Thursday, July 28, 2011

The Food Processor Gets a Workout Day 2: Sorbet

There are about 12 food blogs that I have subscribed to through my Google reader (my favorites are listed in the sidebar) and for the entire summer I feel like about 80% of the posts I have read are recipes for ice creams and sorbets.  Needless to say, I feel a little left out since I do not have a stand mixer with an ice cream maker attachment or an ice cream maker itself.  In college, a friend had an ice cream maker that looked like a giant hamster ball.  We filled the ball with ice and the smaller ball with cream and rolled it around on the floor for what felt like hours to try to get our ice cream to freeze.  I've considered making my own homemade ice cream maker (a small tin can inside a larger tin can), but there's no way I'll be able to convince Shadow to chase a coffee tin around so I can make some ice cream.  So, it looked like I was out of luck when it came to creating delicious ice creams and sorbets this summer.

That was, until, I saw a recipe in Runner's World where the author made sorbet in a food processor.  Bingo! I make smoothies in the blender all of the time, I could definitely just freeze one of them and call it sorbet, right?  Well even though I am calling it a sorbet, it was definitely thicker than the normal sorbet you buy at the store, but nonetheless it was still very delicious.

The RW's article mentioned adding red wine to the sorbet in order to help the fruit break down.  In the batch of sorbet that I made I did use the red wine, but I left it out of the ingredients here because it's not exactly kid friendly.  I was not able to taste the wine in my sorbet, however I'm not sure how much it actually helped in breaking down the fruit - the food processor took care of that for me.  Whether or not you choose to add wine is entirely up to you, but I'd suggest only using about 2 tbsp.

I decided to make a mint raspberry sorbet.  I bought frozen raspberries, put them in the food processor, and ground them until I got a paste.  I then added water to make the sorbet thinner (and to also help it freeze) and then just stuck the whole thing in the freezer.  It froze fine, and I took it out and it tasted just as I thought it would - like frozen raspberries.  The one thing I'd want to change about this sorbet is to see if I could remove the seeds.  I don't think I could put the sorbet through a sieve, but in all honesty the seeds were not too bothersome.  Leaving the seeds in reminded you that you were eating fresh sorbet, not that neon colored ice you find in giant plastic tubs at the supermarket.  The mint leaves gave the sorbet a refreshing and light taste - really a treat on an extremely hot day.  You could certainly mix yogurt into this sorbet rather than water, but I was sharing this with a good friend who's lactose-intolerant and I really did not miss the yogurt at all.  I'm sure I'll be making different sorbet flavors with my food processor to help me get through the rest of the summer.  Take that fancy ice cream machines!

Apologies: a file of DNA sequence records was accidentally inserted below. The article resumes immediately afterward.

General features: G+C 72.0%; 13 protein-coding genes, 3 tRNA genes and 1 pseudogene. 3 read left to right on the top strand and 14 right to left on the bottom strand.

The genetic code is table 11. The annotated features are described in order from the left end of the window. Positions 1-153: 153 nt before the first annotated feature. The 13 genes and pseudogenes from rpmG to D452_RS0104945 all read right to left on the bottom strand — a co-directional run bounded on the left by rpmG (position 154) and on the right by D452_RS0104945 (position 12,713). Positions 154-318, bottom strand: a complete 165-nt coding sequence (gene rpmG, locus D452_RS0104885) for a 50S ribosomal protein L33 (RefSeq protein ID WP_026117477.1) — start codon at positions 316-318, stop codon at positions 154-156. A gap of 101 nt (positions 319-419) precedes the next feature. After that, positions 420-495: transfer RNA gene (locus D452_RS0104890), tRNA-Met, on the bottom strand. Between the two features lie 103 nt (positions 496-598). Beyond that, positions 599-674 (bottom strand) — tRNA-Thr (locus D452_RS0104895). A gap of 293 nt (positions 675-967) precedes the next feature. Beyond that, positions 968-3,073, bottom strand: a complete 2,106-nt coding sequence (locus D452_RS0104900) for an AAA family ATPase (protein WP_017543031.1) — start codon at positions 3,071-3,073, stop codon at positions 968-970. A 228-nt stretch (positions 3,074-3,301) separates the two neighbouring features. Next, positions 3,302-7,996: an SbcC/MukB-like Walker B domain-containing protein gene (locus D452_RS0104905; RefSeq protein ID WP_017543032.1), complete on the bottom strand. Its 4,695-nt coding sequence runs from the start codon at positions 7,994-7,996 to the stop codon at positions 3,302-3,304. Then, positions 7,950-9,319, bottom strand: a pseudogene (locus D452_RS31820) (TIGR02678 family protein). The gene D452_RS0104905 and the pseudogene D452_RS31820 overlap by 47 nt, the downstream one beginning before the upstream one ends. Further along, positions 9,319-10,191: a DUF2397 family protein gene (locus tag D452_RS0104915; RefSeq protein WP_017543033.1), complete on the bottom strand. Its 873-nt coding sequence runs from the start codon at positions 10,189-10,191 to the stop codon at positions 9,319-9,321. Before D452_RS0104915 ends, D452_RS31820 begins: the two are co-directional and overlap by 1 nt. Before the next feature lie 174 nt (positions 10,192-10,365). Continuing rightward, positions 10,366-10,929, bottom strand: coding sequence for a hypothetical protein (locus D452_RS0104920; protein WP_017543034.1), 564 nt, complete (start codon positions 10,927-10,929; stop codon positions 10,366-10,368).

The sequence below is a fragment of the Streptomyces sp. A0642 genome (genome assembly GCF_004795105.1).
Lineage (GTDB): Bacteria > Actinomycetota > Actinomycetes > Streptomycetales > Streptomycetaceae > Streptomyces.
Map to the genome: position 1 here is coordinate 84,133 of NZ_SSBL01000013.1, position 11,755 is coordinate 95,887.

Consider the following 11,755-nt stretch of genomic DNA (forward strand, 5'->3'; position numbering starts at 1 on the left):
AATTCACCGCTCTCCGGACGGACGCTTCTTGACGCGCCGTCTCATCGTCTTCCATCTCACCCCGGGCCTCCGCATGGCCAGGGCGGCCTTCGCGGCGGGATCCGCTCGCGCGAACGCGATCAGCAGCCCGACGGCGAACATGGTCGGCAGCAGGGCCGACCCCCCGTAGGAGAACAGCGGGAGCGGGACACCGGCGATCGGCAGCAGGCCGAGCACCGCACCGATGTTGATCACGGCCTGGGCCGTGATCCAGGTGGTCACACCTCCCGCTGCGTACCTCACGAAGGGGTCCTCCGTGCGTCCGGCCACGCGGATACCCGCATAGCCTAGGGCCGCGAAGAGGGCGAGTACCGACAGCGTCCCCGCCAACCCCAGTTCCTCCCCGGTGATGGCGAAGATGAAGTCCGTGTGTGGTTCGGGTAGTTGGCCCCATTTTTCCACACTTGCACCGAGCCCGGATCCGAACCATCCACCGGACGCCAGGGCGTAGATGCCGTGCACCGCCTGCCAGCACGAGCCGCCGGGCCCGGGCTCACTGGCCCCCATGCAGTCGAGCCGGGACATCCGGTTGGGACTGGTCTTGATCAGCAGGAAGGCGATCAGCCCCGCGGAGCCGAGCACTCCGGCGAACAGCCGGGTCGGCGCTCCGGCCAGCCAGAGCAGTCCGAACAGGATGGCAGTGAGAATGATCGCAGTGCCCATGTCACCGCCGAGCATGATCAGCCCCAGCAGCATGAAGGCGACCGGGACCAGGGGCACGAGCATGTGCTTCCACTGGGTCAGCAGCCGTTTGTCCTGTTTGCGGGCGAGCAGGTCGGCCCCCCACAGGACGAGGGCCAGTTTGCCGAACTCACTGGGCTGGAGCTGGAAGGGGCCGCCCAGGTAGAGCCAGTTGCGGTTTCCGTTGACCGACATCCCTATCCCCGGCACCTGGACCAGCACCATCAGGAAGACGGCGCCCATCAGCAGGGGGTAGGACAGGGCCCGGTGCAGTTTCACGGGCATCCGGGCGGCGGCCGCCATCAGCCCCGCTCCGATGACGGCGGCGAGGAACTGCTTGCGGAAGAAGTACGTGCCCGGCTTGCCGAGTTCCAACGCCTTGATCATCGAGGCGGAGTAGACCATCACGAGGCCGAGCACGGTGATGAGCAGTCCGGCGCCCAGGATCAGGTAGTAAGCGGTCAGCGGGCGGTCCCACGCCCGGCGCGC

Also, don't forget to comment with suggestions for food processed recipes!  I'll be picking out my favorite over the weekend to make and post about here!

Raspberry Mint Sorbet
Makes about 3 cups
Inspired by a recipe from Runner’s World

- 1 12 oz bag frozen raspberries
- 2 tbsp mint leaves, packed
- 2 tbsp sugar
- 6 tbsp water

Add the frozen raspberries, mint leaves, and sugar to the bowl of a food processor and pulse until you get a paste.  Add the water to the sorbet 1 tbsp at a time through one of the holes in the cover of the food processor until the sorbet runs over itself as the blades are turning (have you ever made a smoothie in a blender and gotten that “tornado effect” with the hole in the center and the liquid running over itself?  That’s the consistency you want).  Freeze for at least an hour. 

Tips for using your food processor
- Whenever you're adding a liquid to the contents in your food processor, add it through one of the holes in the cover.  This way, you get a steady stream of liquids and you won't add too much at a time.  

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